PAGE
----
Texas Gov. Greg Abbott is signaling he will sign a bill designed to defend companies like Chick-fil-A from discrimination.
The "Chick-fil-A bill" was fast-tracked in the Republican-controlled state legislature as a response to the San Antonio City Council stopping Chick-fil-A from opening a location at the airport of the nation's seventh largest city.
If passed, the bill would forbid cities from taking what it calls "adverse action" against an individual or business based on contributions to religious organizations.
Meanwhile, the Dallas-based religious liberty law firm First Liberty is currently investigating what San Antonio city officials said and did when they blocked Chick-fil-A.
"The city's decision to ban Chick-fil-A was blatant, illegal religious discrimination," said Hiram Sasser, First Liberty's general counsel. "We want to know just how deep the religious animosity runs within San Antonio's city government."
Some of the San Antonio City Council members said they were taking a stand over Chick-fil-A's values.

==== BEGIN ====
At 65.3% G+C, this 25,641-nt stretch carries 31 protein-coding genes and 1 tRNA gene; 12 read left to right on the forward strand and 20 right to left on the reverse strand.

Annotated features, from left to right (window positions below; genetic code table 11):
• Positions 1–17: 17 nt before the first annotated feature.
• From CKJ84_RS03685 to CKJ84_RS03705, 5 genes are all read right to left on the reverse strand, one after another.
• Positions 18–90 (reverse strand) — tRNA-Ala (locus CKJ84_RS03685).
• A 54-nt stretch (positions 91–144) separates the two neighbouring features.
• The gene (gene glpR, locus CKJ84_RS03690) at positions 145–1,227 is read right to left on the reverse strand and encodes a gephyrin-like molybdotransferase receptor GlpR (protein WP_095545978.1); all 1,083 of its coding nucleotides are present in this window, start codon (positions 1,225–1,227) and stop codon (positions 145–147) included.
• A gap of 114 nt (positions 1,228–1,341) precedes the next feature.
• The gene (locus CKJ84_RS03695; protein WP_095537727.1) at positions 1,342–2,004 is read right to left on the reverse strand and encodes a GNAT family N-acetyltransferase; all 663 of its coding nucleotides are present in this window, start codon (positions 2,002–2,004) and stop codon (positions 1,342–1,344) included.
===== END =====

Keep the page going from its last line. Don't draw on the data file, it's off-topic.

The company has donated to causes that liberals claim are "anti-LGBTQ" just because some of the money goes to Christian organizations like the Salvation Army and Fellowship of Christian Athletes.
Rodney Bullard, head of Chick-fil-A's charitable foundation, told Business Insider recently that the company does not have a discriminatory agenda, saying it "has a much higher calling than any political or cultural war."
"There's a calling to help people, and I think at times that has been confused with a calling, somehow, to exclude," Bullard said. "And that's not the case. The focus, the phrase 'every child' — we're very intentional about that. We do have programs and we look for programs that are inclusive as well to help every child."
But Democratic state Rep. Celia Israel is still opposing Texas' Chick-fil-A bill saying, "It's been cloaked in religious freedom but the genesis and the nexus of this bill is in hatred."
Republican state Rep. Matt Schaefer said there's a legitimate need for the bill, arguing that the real hatred is directed at people of faith. "Should any city council be able to refuse me as a vendor in their city simply because I make donations to my church, which holds a biblical view of marriage?"
Another lawmaker argued against the new Texas bill, claiming the First Amendment would already protect Schaefer. But Schaefer replied: "That's not what happened to Chick-fil-A."